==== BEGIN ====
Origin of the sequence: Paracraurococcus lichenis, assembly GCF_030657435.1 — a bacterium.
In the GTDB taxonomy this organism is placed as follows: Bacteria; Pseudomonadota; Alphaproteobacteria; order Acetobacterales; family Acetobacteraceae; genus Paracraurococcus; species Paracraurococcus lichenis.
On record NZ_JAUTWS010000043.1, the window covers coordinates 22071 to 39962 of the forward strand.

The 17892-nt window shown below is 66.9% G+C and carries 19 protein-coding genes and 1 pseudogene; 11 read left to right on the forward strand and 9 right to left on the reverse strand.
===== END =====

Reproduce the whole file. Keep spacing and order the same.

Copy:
Origin of the sequence: Paracraurococcus lichenis, assembly GCF_030657435.1 — a bacterium.
In the GTDB taxonomy this organism is placed as follows: Bacteria; Pseudomonadota; Alphaproteobacteria; order Acetobacterales; family Acetobacteraceae; genus Paracraurococcus; species Paracraurococcus lichenis.
On record NZ_JAUTWS010000043.1, the window covers coordinates 22071 to 39962 of the forward strand.

The 17892-nt window shown below is 66.9% G+C and carries 19 protein-coding genes and 1 pseudogene; 11 read left to right on the forward strand and 9 right to left on the reverse strand.